So after writing the last post about my favorite beer in Houston, I realized that many probably don’t know a lot about brewing and the differences between a Lager and an Ale.
I will start with just a quick basics of brewing beer. Even though I know the basics I have never tried myself (besides Kvas) but would like to sometime. Maybe i’ll tell you about my experiments when I do them. Anyways the basic process consists of 7 steps:
Mashing is the process of mixing the grain with water and heating the mixture to allow the enzymes to break down starch into sugars. This is usually done in a mash tun, that has a fake bottom for separation purposes.
Lautering is done in a lauter tun which separates the extracts from the spent grain. There are 2 stages, stage one is the extract is separated in undiluted state and stage 2 when the grain is washed with hot water to get the rest of the extract.
Boiling is the process typically used to get rid of bacteria and it is used for this exact purpose here. The extracts are boiled which ensures sterility. In addition hops are added at this stage which give each beer its own unique flavor and aroma. Standard boil kettles can be used to boil the wort.
For my ChBE friends Boiling is a very energy intensive process so usually energy recovery process is used. Vapor that comes off of the boiler is passed through a kettle vapor condenser to get some of the heat energy back.
Another side note: After boiling the wort has to be cooled so another heat exchanger is used here to bring the wort down to fermenting temperatures and so that the yeast can be added.
4. Fermenting/ 5. Conditioning
Process that starts with the addition of yeast to the wort. Here the yeast breaks down the sugars from the wort into the carbon dioxide and alcohol. CCT’s or cylindroconical tanks are usually used for the fermenting process. This allows the yeast and other “junk” to fall to the cone of the CCT and be easily flushed after the fermenting process. A special device “Spundapparat” is put on the tank in order to keep pressure and carbonate the beer.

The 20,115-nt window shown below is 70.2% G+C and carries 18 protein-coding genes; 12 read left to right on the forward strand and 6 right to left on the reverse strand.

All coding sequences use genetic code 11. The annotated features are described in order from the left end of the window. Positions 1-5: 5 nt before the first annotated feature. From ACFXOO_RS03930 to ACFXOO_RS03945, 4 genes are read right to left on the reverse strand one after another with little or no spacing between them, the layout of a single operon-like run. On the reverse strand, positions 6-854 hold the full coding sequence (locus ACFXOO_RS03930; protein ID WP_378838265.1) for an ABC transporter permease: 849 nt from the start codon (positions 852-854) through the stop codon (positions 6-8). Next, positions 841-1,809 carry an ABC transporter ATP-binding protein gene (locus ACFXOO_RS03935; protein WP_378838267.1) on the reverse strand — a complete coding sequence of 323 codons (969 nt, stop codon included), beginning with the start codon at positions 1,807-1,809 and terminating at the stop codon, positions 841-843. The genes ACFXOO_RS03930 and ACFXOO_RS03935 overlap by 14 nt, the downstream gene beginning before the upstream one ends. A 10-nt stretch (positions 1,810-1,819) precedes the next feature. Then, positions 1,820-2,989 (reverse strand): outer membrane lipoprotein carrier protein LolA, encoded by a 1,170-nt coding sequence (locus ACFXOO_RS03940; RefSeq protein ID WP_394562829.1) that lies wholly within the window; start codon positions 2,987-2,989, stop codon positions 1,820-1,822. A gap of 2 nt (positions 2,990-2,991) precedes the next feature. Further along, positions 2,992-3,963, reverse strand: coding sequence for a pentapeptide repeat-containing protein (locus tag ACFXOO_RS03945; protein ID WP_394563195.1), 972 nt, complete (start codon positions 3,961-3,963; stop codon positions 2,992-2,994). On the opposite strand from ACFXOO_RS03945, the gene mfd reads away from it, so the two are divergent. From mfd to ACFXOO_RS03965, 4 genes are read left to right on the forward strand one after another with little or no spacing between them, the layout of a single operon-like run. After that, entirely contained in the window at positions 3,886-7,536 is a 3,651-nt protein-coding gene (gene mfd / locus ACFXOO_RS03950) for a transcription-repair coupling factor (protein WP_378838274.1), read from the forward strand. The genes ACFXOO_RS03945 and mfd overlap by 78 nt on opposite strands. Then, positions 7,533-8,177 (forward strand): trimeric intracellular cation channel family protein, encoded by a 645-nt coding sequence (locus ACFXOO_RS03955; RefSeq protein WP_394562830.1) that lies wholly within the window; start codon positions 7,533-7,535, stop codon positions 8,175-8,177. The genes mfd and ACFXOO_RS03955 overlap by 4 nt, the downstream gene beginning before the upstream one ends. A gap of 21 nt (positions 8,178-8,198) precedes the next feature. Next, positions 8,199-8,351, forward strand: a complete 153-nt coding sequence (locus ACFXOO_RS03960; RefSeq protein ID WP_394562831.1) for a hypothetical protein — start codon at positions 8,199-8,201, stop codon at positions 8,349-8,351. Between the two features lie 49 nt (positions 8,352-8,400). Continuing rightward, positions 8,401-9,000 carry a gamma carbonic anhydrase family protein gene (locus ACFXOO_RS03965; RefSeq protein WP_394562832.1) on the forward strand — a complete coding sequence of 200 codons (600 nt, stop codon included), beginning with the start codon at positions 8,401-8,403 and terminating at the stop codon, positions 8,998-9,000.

Other conditioning is done by cooling the beer to almost freezing while keeping the pressure to prevent the beer from going flat, but still getting all of the proteins and yeat and unpleasant flavors out of the beer.
Not all beer is filtered. Some of the best beer is not. (As I will later write about the unfiltered Pilsner I had at Hay Merchant) But if the filtering procedure is done, different types of filters can be used to get rid of the “fogginess” of the beer and give it a clear and typical beer look.
Here is a good example of a filtered on the left and unfiltered beer on the right:
Simple: put the beer in containers, whether its bottles, kegs, casks, etc.
Ale vs Lager
Each of these steps is done for Ales and Lagers, but they have a slightly different fermenting process. Ales are known as top-fermenting yeasts, and Lagers as bottom-fermenting. This is because Ales create a foam on the surface during fermentation and the Lagers yeasts tend to collect at the bottom of the fermenting vessel. The Lagers are fermented at a lower temperature sometimes as low as 5-10C. Lagers are also stored in a close to freezing environment for 30 days or longer, which lets the beer mellow and gives it a smoother taste.
Here are the differences between a Lager and an Ale in a quick table:
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